It's been a relatively simple process each time, and my Dh works third shift so I was alone for it. I've found the best approach IMO is to set a 4 hour block of time where you won't nurse. From 2 AM to 6 AM, maybe. Nurse on demand up to that time, and after that time, but not during. Having some visual cues helped us - I had a bedside lamp that stayed on until 2 AM, and there was no nursing in the dark. Around sunrise, when it got light again, we could nurse again. This worked well! During the no-nurse times, there were times of waking to nurse. I was committed to doing EVERYTHING but nursing (being pregnant and having nursing aversion was a strong motivator for nightweaning) which meant that they got snacks and cuddles and singing and anything else that would bring comfort. For 3-4 days, you absolutely lose some sleep because it takes more wakeful effort to do those things than to just let them nurse. But after a few days which are the hardest! - for us anyway - they stop waking during the no-nurse hours. And then you can start extending that time gradually until its the whole night. Getting that block of time without waking to nurse was the hard part; it seemed like once that happened, getting a full night happened without any additional effort.

I want to add that my kids have not been particularly high-needs -- from what I've seen with my friends and their kiddos, with higher needs kids, it is even more important to pay attention to timing; you may think 18 mos makes sense, but doing it a little earlier or a little later might make all the difference. It just depends on how receptive your child is, which changes from stage to stage. It probably will involve a bit more fighting on her part (and I totally believe that in-arms crying is NOT the same as CIO, and also that a mama's overall sanity is sometimes hanging in the balance) and may take a little longer. My friend whose Dd is pretty hn slept downstairs for a full two weeks, while her Dh took care of night waking needs. BUT their Dd pretty much sleeps through the night now, and she considers that it was worth the effort because her toddler was nursing very frequently at night (since birth) and she was beyond exhausted and needing to make that change.

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#12 of 26 Old 11-08-2010, 12:00 AM
 
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My kids didn't nightwean themselves, but nightweaning didn't involve what I would consider CIO. I found this old thread where I described how nightweaning went with DD, when she was around 22 months. I was prepared to let her cry off and on for 10 minutes or so, but she didn't really cry at all, just made some half awake fussing sounds - and that was mostly only on the first night. After that, she would mostly just snuggle up and go back to sleep. So it seemed she was nightweaned pretty painlessly - but then, months later, it turned out that although I had thought of her as being nightweaned, she had a different idea about it. She started waking up and asking to nurse, and when I didn't let her, there was some crying. I remember at least one night where she kept crying and asking "Can I nurse?" over and over in this pathetic little voice. I can't remember how long it went on. Not hours, I'm sure, but long enough to make me feel bad. Maybe half an hour? But after months of not nursing at night, I didn't feel like I ought to start it up again. I can't remember how long it took for Part 2 of nightweaning. I think she might have asked to nurse at night off and on for a few weeks, but maybe it was only a few nights.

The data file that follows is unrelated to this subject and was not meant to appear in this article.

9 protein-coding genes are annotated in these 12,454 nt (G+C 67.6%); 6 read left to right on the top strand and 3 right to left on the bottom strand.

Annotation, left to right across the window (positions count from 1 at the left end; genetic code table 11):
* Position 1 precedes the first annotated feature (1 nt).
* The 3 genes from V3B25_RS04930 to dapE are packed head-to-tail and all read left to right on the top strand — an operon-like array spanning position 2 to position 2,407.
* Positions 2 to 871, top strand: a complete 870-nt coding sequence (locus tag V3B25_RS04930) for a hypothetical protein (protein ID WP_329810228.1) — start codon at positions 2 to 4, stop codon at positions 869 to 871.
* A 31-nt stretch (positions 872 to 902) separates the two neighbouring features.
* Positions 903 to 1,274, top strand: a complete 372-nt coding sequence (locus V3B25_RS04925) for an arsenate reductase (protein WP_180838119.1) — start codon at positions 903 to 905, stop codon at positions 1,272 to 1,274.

I don't remember exactly how it went with DS. It was around the time he turned 2, and I think I just started telling him that there was no nursing when it was dark, and doing other things to comfort him when he woke up - reciting nursery rhymes or singing or telling stories. I don't remember any significant amount of crying. He accepted it pretty well.

Both kids started sleeping better after nightweaning. DD had always been a frequent nightwaker. On the fifth night of no nursing, she slept through the night for the first time ever! She didn't start doing that all the time right away, but she gradually started doing it more and more often, until by the time she was 2 1/2 she probably slept through the night half the time and the rest of the time usually only woke once. DS, who had always been a better sleeper than DD, started sleeping through the night pretty much all the time as soon as he was nightweaned.
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#13 of 26 Old 11-08-2010, 10:19 AM
 
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My second baby has slept through the night almost since birth, so there was no CIO there. LOL.

The first one, I nightweaned at 24 months. I didn't need to use CIO, nor did I intend to. I figured I'd try, and if she got upset I'd just nurse her and try again later. But she didn't get upset, she just whimpered slightly for just a second and fell back asleep. She did that same thing again later when she woke to nurse, and then didn't wake again that night. She did the same thing once the following night, and then slept through the night from then on. I think they key was waiting until she was ready for it.